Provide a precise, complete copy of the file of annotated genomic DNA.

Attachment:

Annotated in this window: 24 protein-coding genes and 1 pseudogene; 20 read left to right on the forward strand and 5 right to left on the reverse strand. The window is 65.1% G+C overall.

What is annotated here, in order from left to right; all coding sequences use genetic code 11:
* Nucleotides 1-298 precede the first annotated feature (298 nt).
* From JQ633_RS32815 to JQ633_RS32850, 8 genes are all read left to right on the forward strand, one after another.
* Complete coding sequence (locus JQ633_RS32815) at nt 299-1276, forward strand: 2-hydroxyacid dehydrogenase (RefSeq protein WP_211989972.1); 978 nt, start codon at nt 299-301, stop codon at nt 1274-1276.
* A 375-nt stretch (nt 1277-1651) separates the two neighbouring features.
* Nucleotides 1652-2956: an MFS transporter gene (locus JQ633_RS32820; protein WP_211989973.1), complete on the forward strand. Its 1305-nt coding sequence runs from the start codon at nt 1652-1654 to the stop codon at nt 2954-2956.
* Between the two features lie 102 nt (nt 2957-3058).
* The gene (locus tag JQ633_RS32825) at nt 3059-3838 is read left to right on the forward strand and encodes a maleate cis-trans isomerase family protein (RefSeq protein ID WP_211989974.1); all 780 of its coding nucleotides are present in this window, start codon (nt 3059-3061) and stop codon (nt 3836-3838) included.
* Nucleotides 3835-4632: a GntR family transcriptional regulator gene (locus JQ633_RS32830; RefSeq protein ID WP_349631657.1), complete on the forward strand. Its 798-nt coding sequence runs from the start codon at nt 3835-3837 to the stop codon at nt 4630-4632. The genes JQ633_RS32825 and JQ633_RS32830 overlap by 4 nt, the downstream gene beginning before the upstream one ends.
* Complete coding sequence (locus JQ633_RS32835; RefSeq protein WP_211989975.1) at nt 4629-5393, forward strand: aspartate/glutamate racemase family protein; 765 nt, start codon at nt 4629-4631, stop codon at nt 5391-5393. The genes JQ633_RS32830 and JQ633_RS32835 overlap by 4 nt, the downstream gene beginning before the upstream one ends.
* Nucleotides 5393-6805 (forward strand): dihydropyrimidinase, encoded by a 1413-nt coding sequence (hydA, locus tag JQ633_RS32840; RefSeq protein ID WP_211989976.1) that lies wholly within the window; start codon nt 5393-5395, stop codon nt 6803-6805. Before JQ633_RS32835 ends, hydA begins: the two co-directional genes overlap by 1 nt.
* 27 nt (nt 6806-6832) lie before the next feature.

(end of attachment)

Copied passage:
Annotated in this window: 24 protein-coding genes and 1 pseudogene; 20 read left to right on the forward strand and 5 right to left on the reverse strand. The window is 65.1% G+C overall.

What is annotated here, in order from left to right; all coding sequences use genetic code 11:
* Nucleotides 1-298 precede the first annotated feature (298 nt).
* From JQ633_RS32815 to JQ633_RS32850, 8 genes are all read left to right on the forward strand, one after another.
* Complete coding sequence (locus JQ633_RS32815) at nt 299-1276, forward strand: 2-hydroxyacid dehydrogenase (RefSeq protein WP_211989972.1); 978 nt, start codon at nt 299-301, stop codon at nt 1274-1276.
* A 375-nt stretch (nt 1277-1651) separates the two neighbouring features.
* Nucleotides 1652-2956: an MFS transporter gene (locus JQ633_RS32820; protein WP_211989973.1), complete on the forward strand. Its 1305-nt coding sequence runs from the start codon at nt 1652-1654 to the stop codon at nt 2954-2956.
* Between the two features lie 102 nt (nt 2957-3058).
* The gene (locus tag JQ633_RS32825) at nt 3059-3838 is read left to right on the forward strand and encodes a maleate cis-trans isomerase family protein (RefSeq protein ID WP_211989974.1); all 780 of its coding nucleotides are present in this window, start codon (nt 3059-3061) and stop codon (nt 3836-3838) included.
* Nucleotides 3835-4632: a GntR family transcriptional regulator gene (locus JQ633_RS32830; RefSeq protein ID WP_349631657.1), complete on the forward strand. Its 798-nt coding sequence runs from the start codon at nt 3835-3837 to the stop codon at nt 4630-4632. The genes JQ633_RS32825 and JQ633_RS32830 overlap by 4 nt, the downstream gene beginning before the upstream one ends.
* Complete coding sequence (locus JQ633_RS32835; RefSeq protein WP_211989975.1) at nt 4629-5393, forward strand: aspartate/glutamate racemase family protein; 765 nt, start codon at nt 4629-4631, stop codon at nt 5391-5393. The genes JQ633_RS32830 and JQ633_RS32835 overlap by 4 nt, the downstream gene beginning before the upstream one ends.
* Nucleotides 5393-6805 (forward strand): dihydropyrimidinase, encoded by a 1413-nt coding sequence (hydA, locus tag JQ633_RS32840; RefSeq protein ID WP_211989976.1) that lies wholly within the window; start codon nt 5393-5395, stop codon nt 6803-6805. Before JQ633_RS32835 ends, hydA begins: the two co-directional genes overlap by 1 nt.
* 27 nt (nt 6806-6832) lie before the next feature.